Robert Lunte

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Robert Lunte last won the day on December 12

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About Robert Lunte

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  1. Merry Christmas - Carol of The Bells

  2. Stronger Head Voice

    Everyone understands your problem Noah. Noah, a word of advise... don't look for "tips". Tips don't make you a better singer and you don't need "tips" because you purchased my training program which is 170 lectures and over 300 training files that tell you and show you EXACTLY what you need to do. Don't look for short-cuts Noah... you have to practice. To build the head voice begin by learning how to get there with bridging techniques... "Lift up / Pull Back" in your TVS program. Then master the onsets that are in your training program, they are used to isolate muscle strengthening ... The following onsets are good for head voice work. - Attack & Release - Dampen & Release - Messa di Voce - Contract & Release - Quack & Release TRAIN ALL OF THEM! Coach Robert & Our Team
  3. Judas Priest Victim of changes

    Super cool choice of song. The early Judas Priest stuff was a big inspiration for me early on. You can learn a lot about singing and grow strong from singing over Rob Halford tracks. Anyways, I listened to your file for about a minute, it needs work. Could be a lot better. I can give you more insights and suggestions on how to fix the problems if you pay for the review service. It's $20. Otherwise, good luck to you...
  4. Stronger Head Voice

    Hi Noah, great to see you in here. I'm in the studio mixing today, so Ill get to this tonight or tomorrow.
  5. Tesseract vocal cover w/sob

    Exactly... it is part of the foundation for all singing. It is up there with twang, onsets and vowels as one of the most important things to be aware of and train. @Draven Grey offers a great example of it in this performance. Straw buzzing and other semi-occluded phonations should all have a touch of sob in them to get more out of it. They kind of put the voice in that position naturally, but its not as profound if you aren't conscious of it, which you should be. Yep, I am really impressed by both products as well. There are products that I will recommend because they are good and then there are a smaller group of products I will recommend because I am sincerely passionate about it. Aston's mics and reflection filter are one such product. I have recently have the opportunity to meet the founder and owner, James Young on a skype call. Great guy... we'll likely be doing more work together in the future ... more on that later. I have been recording on this mic for hours in the last few days in preparation to mix some covers and more originals in the studio today. I head out to , in about two hours to mix tracks recorded on the Aston Origin and their filter. ... I want a t-shirt!... their logo is also super cool. Great job Draven... Stepping up and nailing that in one take shows your metal, no pun intended. I knew you could do it... and it was great meeting you in person. Even more fun and productive working with you in preparation for our Vocal Athlete Intensive in Seattle in May 2018. Draven and I will be offering 6 days of intense training in Seattle for a limited group of 20 people in May. Let us know if you are interested in learning more.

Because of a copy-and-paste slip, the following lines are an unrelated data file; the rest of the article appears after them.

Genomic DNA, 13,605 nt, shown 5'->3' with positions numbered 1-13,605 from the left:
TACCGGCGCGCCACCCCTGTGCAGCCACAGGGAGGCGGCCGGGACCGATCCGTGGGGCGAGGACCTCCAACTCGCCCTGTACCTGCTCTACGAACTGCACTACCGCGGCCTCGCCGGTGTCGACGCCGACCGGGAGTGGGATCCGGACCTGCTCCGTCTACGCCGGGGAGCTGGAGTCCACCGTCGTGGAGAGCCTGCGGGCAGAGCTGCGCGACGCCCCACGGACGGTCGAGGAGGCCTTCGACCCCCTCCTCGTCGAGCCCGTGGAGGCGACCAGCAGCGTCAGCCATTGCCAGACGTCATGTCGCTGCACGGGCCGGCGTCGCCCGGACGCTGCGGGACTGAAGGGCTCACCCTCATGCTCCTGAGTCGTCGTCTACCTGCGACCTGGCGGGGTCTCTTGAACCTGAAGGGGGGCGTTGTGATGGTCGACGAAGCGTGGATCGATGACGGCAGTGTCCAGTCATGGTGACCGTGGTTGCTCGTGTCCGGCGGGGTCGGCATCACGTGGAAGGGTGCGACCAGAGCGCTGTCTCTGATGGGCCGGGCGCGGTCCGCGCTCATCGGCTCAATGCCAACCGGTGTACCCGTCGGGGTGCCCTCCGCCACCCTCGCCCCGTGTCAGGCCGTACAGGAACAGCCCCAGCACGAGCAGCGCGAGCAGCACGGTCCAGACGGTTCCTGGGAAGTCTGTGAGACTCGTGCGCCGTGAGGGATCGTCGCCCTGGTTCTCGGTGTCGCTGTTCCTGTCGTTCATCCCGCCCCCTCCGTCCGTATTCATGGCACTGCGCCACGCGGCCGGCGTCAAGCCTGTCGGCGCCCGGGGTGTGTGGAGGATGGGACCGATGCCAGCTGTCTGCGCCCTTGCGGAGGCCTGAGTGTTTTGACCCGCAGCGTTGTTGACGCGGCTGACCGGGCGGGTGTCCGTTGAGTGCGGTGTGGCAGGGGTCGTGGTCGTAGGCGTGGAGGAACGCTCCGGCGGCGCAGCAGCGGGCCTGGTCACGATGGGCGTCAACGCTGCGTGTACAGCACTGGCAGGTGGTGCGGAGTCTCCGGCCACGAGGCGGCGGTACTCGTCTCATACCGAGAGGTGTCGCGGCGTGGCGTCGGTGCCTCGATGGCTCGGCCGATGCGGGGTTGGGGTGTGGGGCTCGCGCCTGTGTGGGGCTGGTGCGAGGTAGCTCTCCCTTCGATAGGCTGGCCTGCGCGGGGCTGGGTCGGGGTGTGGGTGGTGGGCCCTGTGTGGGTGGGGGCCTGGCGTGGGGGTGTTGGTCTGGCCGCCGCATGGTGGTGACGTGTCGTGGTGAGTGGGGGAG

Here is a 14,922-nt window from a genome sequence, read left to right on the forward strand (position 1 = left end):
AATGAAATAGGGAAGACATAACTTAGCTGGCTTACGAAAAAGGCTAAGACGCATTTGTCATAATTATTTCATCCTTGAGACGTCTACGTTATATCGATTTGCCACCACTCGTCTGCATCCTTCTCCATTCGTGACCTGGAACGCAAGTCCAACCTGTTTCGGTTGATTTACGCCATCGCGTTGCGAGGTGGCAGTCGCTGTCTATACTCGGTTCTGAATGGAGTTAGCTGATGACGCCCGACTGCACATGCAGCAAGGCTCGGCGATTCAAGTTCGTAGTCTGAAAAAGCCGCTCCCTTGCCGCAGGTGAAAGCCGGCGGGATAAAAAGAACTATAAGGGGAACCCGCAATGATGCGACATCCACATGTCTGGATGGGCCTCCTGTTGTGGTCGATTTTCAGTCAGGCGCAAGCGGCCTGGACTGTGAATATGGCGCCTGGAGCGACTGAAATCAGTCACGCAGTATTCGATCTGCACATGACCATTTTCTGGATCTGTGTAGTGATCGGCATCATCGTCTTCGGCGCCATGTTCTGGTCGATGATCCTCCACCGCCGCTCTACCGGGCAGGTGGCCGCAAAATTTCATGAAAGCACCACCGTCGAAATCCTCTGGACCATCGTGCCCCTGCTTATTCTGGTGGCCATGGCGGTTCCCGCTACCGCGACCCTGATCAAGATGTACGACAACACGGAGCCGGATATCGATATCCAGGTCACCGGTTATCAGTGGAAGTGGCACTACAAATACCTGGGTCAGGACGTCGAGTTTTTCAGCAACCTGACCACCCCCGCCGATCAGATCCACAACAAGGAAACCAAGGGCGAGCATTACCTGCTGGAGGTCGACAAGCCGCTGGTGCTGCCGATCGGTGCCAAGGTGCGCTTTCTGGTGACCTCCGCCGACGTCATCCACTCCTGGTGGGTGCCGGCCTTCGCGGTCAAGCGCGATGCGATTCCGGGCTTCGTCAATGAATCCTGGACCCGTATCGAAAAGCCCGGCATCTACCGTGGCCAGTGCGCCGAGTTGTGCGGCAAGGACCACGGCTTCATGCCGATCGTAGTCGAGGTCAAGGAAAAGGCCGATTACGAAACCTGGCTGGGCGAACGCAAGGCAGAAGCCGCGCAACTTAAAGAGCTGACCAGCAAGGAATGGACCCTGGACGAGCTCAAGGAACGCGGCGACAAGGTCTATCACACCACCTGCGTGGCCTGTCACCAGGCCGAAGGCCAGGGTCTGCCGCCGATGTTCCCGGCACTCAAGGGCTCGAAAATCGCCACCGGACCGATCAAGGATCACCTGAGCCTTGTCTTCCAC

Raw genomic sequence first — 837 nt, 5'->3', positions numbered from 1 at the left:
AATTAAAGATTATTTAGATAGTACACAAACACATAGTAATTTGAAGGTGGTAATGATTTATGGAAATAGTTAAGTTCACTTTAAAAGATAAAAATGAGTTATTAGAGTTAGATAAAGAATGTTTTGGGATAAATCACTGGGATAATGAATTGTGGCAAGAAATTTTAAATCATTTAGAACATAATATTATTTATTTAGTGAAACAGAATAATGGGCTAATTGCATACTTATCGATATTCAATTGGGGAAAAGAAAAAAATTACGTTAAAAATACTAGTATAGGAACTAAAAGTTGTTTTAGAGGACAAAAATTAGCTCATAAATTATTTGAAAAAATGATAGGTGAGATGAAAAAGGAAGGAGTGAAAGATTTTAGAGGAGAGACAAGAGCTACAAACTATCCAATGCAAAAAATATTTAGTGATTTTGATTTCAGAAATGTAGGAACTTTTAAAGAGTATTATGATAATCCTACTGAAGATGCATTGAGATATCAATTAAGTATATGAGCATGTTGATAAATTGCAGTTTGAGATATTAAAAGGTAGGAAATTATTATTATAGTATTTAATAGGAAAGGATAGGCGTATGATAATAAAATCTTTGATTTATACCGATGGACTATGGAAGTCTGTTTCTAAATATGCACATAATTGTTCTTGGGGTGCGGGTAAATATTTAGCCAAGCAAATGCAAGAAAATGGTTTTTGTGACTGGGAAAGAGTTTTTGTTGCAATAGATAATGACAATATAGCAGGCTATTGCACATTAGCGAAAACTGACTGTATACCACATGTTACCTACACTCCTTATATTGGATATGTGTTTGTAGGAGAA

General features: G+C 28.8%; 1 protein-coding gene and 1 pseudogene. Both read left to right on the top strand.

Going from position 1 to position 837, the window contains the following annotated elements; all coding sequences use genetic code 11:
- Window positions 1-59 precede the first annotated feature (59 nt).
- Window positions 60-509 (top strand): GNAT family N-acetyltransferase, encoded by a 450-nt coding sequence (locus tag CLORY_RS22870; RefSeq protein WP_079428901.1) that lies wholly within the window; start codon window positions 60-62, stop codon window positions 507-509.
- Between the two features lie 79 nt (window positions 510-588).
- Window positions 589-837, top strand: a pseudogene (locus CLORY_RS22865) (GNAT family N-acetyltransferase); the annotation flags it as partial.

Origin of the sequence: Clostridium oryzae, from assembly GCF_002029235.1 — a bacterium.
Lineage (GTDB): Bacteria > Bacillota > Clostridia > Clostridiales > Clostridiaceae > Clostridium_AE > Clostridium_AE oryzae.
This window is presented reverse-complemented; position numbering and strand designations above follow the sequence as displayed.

6. Echo on the performance

    No, do not add delay or "echo" to your practicing, but it is ok to do so when you are working on your songs. Do it lightly. Set the rate of the delay to the tempo of the song as well so that it adds an additional element to the pulse and groove of the song. If you set the delay to a tempo that does not fit the song, it can create noise. Delay is a rhythmic entity, so use it as such. If your quarter beats are 100 BPM ( beats per minute ) , then it is advisable to set the delay rate at 100 BPM. Now your delay is not conflicting with your song and actually adding to the groove. Anyways, don't use it when practicing. When practicing, just use a little bit of reverb, thats fine.
  7. Emotional Responses to Certain Musical Things?

    Totally. For every great, legendary singer , there was a kick ass band behind them.
  8. Emotional Responses to Certain Musical Things?

    Geoff , if You feel it, the listener will surely feel it.
  9. Alexander Kariotis Podcast & Vowel Modification

    Steve the scope of the article is only limited by your imagination and available energy to put into it. Do whatever you want to do. If you would like to invite Barbara and Dr. Patti Peterson to join in, that would also be great. Here is the link to where the articles are published: Why don't we speak this week on the phone... its time for us to catch up.
  10. Alexander Kariotis Podcast & Vowel Modification